Burma Opposition Ends Boycott

Posted April 30th, 2012 at 3:45 am (UTC-5)
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Burmese opposition leader Aung San Suu Kyi said Monday she and her fellow opposition lawmakers have ended their boycott of parliament and will pledge to “safeguard” the constitution, accepting a term that created the dispute.

Aung San Suu Kyi and other members of the National League for Democracy party will attend Burma's parliament for the first time Wednesday. They had objected to the words “safeguard the constitution” in the swearing-in oath, and wanted them replaced with “respect the constitution.”

But, the Nobel Peace laureate said the NLD members are yielding to “the desires of the people” who elected them to parliament and who have been upset the lawmakers had not taken their seats in the legislative body.

Aung San Suu Kyi's decision meant she was not present in parliament Monday in the administrative capital Naypyidaw to witness the landmark speech by visiting U.N. Secretary General Ban Ki-moon – the first such address by a visiting foreign dignitary.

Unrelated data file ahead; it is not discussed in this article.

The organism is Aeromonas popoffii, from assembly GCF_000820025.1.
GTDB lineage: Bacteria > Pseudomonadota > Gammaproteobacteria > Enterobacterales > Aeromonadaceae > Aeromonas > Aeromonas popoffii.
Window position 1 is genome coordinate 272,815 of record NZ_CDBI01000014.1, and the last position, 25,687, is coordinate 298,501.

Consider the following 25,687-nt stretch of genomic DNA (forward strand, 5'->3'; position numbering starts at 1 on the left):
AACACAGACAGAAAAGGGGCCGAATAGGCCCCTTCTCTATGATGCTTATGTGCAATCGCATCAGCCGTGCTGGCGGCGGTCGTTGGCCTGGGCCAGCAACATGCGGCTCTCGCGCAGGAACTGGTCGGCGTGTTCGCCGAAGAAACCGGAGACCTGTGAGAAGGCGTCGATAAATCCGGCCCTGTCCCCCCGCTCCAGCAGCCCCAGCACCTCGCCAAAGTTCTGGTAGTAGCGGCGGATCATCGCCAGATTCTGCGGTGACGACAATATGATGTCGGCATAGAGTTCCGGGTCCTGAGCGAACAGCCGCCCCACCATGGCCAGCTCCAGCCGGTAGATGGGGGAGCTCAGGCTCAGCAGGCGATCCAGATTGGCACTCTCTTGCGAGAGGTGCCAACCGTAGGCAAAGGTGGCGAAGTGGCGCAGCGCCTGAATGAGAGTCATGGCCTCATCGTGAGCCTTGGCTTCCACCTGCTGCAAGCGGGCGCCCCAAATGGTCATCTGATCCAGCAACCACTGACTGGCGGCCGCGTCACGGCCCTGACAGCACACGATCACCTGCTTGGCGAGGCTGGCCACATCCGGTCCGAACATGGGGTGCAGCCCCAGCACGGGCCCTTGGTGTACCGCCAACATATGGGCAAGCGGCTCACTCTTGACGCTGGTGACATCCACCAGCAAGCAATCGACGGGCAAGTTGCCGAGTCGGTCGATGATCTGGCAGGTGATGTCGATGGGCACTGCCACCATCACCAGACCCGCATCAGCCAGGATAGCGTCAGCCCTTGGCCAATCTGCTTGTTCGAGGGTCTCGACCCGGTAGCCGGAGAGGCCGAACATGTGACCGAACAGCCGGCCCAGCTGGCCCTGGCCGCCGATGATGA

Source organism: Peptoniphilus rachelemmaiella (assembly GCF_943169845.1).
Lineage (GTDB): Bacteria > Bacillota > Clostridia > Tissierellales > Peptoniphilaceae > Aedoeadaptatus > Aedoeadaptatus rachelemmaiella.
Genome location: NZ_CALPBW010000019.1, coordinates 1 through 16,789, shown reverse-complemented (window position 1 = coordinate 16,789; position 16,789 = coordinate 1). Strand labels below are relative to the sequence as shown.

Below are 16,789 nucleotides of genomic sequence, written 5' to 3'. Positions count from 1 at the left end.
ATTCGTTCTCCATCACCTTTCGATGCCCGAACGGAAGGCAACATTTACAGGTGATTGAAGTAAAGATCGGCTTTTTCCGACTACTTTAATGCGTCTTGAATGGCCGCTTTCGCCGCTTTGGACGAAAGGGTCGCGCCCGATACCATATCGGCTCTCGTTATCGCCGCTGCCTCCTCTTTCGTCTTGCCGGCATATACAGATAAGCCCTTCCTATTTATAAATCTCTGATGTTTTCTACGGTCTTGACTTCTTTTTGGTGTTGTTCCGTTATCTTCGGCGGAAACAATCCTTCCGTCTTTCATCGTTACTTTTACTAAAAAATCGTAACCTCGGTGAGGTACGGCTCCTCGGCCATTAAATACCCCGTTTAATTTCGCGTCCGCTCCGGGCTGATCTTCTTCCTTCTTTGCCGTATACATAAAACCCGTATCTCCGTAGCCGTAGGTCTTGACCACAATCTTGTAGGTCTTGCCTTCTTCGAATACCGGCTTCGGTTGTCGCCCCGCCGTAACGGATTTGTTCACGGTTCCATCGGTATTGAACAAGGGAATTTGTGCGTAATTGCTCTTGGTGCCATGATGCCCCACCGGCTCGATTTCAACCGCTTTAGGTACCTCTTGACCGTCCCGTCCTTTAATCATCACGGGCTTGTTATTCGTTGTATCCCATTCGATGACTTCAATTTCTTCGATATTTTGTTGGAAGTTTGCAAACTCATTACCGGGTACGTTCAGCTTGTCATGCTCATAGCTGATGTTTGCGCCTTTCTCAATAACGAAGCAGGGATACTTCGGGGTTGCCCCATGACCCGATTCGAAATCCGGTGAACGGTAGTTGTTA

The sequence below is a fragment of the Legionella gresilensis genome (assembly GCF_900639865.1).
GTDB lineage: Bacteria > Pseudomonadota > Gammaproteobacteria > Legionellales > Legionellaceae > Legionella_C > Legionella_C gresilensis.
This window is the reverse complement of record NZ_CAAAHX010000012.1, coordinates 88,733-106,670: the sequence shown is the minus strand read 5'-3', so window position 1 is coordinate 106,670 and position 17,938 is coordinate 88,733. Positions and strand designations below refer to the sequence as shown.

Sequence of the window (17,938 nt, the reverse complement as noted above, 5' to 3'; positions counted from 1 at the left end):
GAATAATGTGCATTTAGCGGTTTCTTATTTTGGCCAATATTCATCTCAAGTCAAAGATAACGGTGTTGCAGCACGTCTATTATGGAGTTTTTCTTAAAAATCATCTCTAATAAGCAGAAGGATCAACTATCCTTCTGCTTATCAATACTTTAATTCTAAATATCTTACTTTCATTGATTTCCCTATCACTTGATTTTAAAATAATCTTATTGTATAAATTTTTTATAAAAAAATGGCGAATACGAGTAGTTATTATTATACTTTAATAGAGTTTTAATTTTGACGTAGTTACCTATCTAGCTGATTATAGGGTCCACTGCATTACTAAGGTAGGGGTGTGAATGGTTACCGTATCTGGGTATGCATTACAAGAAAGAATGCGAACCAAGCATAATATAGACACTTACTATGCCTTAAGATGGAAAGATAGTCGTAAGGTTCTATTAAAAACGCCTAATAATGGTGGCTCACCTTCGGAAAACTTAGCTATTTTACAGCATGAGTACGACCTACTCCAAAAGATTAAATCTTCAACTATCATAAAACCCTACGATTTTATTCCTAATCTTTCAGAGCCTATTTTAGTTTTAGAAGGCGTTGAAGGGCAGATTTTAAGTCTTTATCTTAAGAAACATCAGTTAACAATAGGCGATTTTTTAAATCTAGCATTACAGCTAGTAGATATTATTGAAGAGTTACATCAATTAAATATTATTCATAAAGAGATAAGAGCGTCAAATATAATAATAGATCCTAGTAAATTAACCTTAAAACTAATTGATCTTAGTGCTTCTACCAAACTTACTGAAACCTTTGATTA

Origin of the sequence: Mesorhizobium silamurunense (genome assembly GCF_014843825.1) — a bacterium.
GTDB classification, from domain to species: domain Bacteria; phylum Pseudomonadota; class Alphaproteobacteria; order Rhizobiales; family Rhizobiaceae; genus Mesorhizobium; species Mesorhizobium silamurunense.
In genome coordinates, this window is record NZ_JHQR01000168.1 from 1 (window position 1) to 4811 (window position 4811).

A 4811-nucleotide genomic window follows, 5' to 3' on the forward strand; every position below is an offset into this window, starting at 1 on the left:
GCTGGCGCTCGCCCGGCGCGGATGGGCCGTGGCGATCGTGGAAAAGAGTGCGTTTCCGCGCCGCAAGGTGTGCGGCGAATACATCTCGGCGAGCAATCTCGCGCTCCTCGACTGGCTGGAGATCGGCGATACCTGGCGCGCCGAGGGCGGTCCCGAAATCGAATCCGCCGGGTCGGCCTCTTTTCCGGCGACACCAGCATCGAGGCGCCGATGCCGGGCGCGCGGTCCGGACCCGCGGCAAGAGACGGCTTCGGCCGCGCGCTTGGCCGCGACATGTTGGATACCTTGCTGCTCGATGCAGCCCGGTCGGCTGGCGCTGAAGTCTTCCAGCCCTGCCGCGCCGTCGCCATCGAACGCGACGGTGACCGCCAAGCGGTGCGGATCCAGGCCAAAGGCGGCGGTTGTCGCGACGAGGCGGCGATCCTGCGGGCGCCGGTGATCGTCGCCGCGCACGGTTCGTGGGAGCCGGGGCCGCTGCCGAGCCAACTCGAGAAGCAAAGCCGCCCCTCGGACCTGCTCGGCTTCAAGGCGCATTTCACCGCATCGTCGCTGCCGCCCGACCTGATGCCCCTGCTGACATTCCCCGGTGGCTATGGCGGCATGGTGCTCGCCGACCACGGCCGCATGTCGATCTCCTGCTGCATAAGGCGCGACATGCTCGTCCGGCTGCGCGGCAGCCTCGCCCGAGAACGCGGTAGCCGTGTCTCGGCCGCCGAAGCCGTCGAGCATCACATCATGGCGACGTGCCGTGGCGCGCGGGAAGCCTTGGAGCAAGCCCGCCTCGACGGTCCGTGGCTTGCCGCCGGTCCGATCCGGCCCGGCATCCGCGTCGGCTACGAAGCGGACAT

Before his address, the U.N. chief met with Burmese President Thien Sein in a show of support for the sweeping changes in the long-isolated state. The visit is Mr. Ban's first trip to Burma since the government introduced a series of political and economic reforms over the past year.

The U.N. secretary general is scheduled to meet with Aung San Suu Kyi on Tuesday.

Mr. Ban signed an agreement Monday offering U.N. technical assistance for Burma's first census in 31 years. The population and housing census is to be conducted in 2014.

The U.N. chief said the census personnel need to have access to the whole country. He said he hoped the “current and future cease-fires will make this possible.” He said the involvement of minorities and civil society will be “crucial” to the success of the census.

Mr. Ban is also set to travel to northern Shan state, a key opium growing region, where a U.N. poppy eradication program has been established.